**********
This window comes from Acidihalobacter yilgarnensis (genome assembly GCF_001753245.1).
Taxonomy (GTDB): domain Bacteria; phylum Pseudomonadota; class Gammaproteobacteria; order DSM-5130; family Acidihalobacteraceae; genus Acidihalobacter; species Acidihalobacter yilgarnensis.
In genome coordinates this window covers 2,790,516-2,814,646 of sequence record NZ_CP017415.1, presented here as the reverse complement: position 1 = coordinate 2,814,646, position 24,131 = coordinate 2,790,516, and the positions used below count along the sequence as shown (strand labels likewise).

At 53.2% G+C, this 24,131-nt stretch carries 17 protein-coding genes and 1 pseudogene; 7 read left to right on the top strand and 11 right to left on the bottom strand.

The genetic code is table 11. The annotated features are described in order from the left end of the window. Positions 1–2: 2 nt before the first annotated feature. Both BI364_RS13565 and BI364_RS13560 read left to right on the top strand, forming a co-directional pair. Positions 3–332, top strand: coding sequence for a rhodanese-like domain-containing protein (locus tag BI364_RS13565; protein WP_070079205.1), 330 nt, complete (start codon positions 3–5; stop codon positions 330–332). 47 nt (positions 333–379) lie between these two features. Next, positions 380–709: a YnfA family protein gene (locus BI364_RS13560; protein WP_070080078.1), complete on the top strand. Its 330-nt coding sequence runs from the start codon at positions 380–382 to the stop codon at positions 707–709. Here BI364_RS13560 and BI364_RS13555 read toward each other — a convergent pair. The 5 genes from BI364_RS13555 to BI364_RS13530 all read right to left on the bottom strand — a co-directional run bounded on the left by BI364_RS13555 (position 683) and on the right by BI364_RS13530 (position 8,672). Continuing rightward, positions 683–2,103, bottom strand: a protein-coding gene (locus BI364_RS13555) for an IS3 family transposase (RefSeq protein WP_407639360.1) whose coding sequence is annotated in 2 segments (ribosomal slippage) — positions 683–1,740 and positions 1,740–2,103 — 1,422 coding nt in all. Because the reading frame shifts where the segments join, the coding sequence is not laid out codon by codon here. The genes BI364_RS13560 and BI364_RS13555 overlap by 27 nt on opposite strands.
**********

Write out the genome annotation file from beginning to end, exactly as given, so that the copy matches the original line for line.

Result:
This window comes from Acidihalobacter yilgarnensis (genome assembly GCF_001753245.1).
Taxonomy (GTDB): domain Bacteria; phylum Pseudomonadota; class Gammaproteobacteria; order DSM-5130; family Acidihalobacteraceae; genus Acidihalobacter; species Acidihalobacter yilgarnensis.
In genome coordinates this window covers 2,790,516-2,814,646 of sequence record NZ_CP017415.1, presented here as the reverse complement: position 1 = coordinate 2,814,646, position 24,131 = coordinate 2,790,516, and the positions used below count along the sequence as shown (strand labels likewise).

At 53.2% G+C, this 24,131-nt stretch carries 17 protein-coding genes and 1 pseudogene; 7 read left to right on the top strand and 11 right to left on the bottom strand.

The genetic code is table 11. The annotated features are described in order from the left end of the window. Positions 1–2: 2 nt before the first annotated feature. Both BI364_RS13565 and BI364_RS13560 read left to right on the top strand, forming a co-directional pair. Positions 3–332, top strand: coding sequence for a rhodanese-like domain-containing protein (locus tag BI364_RS13565; protein WP_070079205.1), 330 nt, complete (start codon positions 3–5; stop codon positions 330–332). 47 nt (positions 333–379) lie between these two features. Next, positions 380–709: a YnfA family protein gene (locus BI364_RS13560; protein WP_070080078.1), complete on the top strand. Its 330-nt coding sequence runs from the start codon at positions 380–382 to the stop codon at positions 707–709. Here BI364_RS13560 and BI364_RS13555 read toward each other — a convergent pair. The 5 genes from BI364_RS13555 to BI364_RS13530 all read right to left on the bottom strand — a co-directional run bounded on the left by BI364_RS13555 (position 683) and on the right by BI364_RS13530 (position 8,672). Continuing rightward, positions 683–2,103, bottom strand: a protein-coding gene (locus BI364_RS13555) for an IS3 family transposase (RefSeq protein WP_407639360.1) whose coding sequence is annotated in 2 segments (ribosomal slippage) — positions 683–1,740 and positions 1,740–2,103 — 1,422 coding nt in all. Because the reading frame shifts where the segments join, the coding sequence is not laid out codon by codon here. The genes BI364_RS13560 and BI364_RS13555 overlap by 27 nt on opposite strands.